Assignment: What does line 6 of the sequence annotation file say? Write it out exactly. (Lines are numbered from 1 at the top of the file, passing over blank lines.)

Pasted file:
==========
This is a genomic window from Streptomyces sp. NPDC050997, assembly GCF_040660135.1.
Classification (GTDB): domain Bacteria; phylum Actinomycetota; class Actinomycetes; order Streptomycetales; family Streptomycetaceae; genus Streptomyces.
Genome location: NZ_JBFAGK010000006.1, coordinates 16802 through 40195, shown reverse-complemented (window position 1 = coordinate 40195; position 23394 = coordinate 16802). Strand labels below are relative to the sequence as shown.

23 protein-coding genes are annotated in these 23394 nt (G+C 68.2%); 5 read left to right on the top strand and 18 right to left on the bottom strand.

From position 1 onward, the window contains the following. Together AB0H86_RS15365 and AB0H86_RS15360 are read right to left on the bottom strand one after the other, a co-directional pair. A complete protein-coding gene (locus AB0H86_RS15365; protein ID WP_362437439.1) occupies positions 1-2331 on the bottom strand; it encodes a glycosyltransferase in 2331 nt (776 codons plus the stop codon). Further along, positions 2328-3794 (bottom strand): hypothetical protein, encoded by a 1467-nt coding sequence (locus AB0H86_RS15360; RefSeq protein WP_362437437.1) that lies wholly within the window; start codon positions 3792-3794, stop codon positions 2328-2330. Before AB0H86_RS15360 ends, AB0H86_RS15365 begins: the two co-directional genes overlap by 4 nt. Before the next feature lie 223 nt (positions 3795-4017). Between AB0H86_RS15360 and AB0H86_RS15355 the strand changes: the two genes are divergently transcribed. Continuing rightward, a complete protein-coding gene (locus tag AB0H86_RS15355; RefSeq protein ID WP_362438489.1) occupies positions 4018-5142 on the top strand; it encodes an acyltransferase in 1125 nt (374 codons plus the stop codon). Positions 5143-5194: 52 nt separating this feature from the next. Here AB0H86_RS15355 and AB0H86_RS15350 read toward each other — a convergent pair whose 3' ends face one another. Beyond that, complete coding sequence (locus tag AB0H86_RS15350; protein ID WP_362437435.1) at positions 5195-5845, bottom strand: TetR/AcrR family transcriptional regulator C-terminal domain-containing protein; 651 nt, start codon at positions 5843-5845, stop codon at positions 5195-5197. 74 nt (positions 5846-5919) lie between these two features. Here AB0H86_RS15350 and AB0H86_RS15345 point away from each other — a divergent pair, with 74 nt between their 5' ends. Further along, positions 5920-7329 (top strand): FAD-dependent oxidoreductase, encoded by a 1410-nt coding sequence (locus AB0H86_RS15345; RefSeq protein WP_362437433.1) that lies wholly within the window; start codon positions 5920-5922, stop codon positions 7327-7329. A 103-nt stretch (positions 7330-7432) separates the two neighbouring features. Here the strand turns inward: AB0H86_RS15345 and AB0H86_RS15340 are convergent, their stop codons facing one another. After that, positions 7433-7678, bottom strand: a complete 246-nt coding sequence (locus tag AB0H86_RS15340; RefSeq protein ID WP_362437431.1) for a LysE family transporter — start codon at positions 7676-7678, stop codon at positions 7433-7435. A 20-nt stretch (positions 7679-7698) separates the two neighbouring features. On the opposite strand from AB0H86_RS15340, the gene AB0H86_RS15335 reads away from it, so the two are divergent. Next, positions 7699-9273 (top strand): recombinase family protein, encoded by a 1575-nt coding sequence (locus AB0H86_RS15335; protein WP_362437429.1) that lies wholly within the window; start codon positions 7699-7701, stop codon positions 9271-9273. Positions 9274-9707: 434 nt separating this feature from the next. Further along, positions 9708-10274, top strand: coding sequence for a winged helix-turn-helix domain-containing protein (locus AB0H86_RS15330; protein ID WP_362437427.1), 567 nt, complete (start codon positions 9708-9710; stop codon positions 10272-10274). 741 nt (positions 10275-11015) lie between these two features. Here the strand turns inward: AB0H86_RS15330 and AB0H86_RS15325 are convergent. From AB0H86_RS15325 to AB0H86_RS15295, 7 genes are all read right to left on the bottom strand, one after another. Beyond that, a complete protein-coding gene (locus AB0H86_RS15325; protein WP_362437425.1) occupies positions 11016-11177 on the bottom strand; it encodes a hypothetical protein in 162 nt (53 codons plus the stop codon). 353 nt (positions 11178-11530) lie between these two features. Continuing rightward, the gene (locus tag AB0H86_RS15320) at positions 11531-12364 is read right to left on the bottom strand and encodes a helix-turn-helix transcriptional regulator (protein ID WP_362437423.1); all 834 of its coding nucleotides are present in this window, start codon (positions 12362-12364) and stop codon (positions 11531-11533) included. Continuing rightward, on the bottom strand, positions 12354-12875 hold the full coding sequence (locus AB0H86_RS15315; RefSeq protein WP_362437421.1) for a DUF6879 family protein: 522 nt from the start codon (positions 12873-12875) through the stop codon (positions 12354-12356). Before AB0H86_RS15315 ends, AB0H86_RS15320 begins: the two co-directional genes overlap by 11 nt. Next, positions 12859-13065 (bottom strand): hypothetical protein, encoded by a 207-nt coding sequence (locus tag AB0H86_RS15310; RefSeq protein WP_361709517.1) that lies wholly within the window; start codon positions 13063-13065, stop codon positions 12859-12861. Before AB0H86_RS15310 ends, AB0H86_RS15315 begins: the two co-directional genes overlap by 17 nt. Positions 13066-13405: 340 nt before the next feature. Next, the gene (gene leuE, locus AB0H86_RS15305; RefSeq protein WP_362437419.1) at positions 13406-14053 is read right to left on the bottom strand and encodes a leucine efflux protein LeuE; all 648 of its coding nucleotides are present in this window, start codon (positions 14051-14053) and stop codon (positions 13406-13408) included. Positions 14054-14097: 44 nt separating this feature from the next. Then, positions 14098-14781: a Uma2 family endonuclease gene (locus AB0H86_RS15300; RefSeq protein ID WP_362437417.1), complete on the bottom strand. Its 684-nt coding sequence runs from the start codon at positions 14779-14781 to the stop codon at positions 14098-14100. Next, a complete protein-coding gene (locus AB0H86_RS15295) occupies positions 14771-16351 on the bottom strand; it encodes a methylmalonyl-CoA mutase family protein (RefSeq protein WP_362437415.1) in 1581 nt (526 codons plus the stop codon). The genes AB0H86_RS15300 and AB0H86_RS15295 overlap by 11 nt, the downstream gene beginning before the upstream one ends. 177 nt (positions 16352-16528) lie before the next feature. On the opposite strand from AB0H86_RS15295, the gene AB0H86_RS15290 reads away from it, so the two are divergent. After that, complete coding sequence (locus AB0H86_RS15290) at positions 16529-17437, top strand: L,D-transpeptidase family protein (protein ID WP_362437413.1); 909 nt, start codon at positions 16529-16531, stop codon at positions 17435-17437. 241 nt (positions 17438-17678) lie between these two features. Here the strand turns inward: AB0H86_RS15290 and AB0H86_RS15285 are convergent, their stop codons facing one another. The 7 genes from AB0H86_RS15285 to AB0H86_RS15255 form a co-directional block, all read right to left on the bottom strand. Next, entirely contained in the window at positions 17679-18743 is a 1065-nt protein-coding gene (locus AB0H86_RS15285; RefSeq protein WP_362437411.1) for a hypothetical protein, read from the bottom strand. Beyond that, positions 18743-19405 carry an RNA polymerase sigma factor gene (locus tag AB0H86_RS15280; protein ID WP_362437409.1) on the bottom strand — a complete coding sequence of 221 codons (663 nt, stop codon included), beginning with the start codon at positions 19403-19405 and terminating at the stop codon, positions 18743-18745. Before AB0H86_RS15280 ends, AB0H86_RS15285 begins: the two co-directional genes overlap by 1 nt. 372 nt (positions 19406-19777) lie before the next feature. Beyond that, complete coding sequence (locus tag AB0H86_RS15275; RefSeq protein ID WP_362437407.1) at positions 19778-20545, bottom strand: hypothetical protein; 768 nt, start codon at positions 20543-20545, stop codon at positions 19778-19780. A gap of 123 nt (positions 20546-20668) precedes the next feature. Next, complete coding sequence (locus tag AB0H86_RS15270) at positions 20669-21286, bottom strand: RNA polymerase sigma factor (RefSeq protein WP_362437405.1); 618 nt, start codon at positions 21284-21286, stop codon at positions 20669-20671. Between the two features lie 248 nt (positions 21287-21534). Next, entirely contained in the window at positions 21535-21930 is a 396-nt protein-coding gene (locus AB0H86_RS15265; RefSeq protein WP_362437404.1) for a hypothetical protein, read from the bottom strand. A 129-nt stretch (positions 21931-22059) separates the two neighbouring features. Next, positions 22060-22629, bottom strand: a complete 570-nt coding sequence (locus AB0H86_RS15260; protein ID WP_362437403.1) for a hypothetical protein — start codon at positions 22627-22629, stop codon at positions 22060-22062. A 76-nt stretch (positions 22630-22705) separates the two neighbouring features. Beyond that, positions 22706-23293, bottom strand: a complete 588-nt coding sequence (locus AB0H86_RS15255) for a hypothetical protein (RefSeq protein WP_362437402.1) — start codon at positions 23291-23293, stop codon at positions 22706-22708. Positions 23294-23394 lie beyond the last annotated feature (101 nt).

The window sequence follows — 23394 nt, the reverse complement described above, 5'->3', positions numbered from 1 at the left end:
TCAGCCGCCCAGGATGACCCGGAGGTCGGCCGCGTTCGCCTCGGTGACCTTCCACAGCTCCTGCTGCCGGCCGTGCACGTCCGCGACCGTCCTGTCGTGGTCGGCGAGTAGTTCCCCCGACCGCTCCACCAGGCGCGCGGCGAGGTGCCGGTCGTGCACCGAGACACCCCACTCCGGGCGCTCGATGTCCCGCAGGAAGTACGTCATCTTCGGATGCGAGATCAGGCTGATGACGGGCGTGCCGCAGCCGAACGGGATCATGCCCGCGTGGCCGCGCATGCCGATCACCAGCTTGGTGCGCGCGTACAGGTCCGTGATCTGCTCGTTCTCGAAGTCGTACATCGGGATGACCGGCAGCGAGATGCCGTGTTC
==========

The window sequence follows — 23394 nt, the reverse complement described above, 5'->3', positions numbered from 1 at the left end: